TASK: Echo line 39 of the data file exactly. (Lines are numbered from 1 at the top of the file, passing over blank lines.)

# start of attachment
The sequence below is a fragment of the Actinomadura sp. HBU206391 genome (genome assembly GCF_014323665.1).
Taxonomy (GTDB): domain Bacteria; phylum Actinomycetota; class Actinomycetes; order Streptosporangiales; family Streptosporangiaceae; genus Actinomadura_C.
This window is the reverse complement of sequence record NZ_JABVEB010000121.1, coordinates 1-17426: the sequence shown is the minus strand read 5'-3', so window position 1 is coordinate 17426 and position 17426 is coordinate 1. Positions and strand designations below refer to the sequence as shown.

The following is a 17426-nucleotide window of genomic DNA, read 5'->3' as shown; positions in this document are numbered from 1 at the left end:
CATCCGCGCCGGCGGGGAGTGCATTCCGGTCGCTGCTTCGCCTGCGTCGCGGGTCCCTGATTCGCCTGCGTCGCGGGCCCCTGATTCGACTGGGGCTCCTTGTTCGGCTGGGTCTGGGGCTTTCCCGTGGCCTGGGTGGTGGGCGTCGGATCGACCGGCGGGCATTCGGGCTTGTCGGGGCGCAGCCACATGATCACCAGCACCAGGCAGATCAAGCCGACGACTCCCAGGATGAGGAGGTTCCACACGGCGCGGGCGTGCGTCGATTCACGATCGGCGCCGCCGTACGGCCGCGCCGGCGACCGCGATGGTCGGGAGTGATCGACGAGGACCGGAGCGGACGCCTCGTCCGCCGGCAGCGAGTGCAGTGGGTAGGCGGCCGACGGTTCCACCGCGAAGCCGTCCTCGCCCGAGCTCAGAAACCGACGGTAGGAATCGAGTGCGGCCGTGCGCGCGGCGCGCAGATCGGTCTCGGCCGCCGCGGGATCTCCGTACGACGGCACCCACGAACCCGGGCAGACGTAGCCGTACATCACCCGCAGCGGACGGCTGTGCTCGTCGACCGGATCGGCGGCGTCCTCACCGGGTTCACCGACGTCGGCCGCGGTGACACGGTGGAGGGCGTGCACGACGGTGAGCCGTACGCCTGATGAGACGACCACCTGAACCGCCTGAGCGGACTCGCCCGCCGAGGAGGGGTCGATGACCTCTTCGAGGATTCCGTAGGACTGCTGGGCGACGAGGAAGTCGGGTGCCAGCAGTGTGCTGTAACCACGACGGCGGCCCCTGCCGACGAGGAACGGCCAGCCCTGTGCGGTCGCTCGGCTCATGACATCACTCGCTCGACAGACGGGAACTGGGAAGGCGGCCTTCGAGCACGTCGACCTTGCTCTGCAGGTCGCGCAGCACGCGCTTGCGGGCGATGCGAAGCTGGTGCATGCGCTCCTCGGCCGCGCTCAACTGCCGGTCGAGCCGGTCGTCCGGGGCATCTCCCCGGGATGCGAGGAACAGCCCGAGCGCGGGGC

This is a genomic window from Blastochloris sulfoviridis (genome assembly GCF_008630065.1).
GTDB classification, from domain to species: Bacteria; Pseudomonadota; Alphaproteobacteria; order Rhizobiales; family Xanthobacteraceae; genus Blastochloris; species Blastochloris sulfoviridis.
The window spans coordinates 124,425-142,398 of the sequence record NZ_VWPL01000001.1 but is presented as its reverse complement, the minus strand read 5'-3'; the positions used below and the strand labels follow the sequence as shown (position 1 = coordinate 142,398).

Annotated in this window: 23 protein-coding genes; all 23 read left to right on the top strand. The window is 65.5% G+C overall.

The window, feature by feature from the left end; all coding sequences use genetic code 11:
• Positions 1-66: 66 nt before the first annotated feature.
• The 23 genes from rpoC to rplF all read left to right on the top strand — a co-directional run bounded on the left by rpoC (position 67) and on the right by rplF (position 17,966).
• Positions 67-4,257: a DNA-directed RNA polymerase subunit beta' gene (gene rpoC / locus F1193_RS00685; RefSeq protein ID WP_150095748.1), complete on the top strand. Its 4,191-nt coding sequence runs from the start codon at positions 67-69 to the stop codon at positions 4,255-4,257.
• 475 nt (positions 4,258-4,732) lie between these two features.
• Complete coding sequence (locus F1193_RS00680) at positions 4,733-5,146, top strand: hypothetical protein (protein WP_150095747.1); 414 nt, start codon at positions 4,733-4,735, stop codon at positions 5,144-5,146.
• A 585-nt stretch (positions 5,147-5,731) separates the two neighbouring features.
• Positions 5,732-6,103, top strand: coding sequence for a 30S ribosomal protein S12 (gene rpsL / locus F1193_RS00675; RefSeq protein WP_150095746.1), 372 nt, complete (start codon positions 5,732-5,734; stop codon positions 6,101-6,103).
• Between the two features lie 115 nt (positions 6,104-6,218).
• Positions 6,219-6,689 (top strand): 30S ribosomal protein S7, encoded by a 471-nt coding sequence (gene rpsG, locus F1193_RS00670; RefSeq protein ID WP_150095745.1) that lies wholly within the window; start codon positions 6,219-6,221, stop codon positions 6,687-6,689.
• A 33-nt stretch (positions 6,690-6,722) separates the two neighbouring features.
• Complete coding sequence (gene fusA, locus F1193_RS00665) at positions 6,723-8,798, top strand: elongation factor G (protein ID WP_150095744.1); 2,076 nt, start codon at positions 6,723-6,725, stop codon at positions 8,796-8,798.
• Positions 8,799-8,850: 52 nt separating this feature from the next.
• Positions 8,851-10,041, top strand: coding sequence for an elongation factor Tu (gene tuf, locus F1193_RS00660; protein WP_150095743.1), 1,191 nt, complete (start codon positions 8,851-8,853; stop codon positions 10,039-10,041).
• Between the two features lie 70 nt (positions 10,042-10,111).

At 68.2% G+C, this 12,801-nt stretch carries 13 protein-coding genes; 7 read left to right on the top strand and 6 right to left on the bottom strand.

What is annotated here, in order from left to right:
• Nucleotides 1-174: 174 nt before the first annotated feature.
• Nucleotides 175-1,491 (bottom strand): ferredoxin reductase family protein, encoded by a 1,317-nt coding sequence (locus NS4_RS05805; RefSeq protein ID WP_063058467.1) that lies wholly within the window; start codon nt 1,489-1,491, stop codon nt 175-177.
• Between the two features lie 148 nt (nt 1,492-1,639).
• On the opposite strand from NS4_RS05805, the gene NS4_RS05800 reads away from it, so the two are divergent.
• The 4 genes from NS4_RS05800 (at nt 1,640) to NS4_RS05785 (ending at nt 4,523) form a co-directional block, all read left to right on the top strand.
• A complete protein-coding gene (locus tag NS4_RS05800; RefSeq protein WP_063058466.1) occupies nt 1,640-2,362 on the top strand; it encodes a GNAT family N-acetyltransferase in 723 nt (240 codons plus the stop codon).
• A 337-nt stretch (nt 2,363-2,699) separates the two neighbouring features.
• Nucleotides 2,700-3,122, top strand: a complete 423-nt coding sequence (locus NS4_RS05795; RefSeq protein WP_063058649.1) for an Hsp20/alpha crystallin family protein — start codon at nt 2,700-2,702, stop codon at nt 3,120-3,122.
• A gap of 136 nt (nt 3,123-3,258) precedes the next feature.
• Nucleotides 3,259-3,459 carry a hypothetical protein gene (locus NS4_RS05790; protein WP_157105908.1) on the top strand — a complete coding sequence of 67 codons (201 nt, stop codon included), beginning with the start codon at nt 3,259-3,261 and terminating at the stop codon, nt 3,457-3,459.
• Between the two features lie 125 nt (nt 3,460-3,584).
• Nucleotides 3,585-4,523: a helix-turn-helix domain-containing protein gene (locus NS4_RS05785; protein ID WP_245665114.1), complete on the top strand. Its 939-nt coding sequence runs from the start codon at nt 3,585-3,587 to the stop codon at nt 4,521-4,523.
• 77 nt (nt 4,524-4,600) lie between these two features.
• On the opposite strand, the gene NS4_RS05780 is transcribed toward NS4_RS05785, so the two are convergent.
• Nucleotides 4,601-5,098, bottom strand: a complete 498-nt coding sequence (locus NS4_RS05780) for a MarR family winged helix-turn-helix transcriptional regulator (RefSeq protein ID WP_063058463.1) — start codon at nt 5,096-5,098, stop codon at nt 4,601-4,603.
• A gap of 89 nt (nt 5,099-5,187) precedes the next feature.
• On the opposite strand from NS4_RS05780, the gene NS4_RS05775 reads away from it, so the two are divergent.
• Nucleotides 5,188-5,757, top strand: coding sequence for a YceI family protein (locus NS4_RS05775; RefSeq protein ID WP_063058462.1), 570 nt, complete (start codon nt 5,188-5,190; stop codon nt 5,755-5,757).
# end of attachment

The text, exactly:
• 77 nt (nt 4,524-4,600) lie between these two features.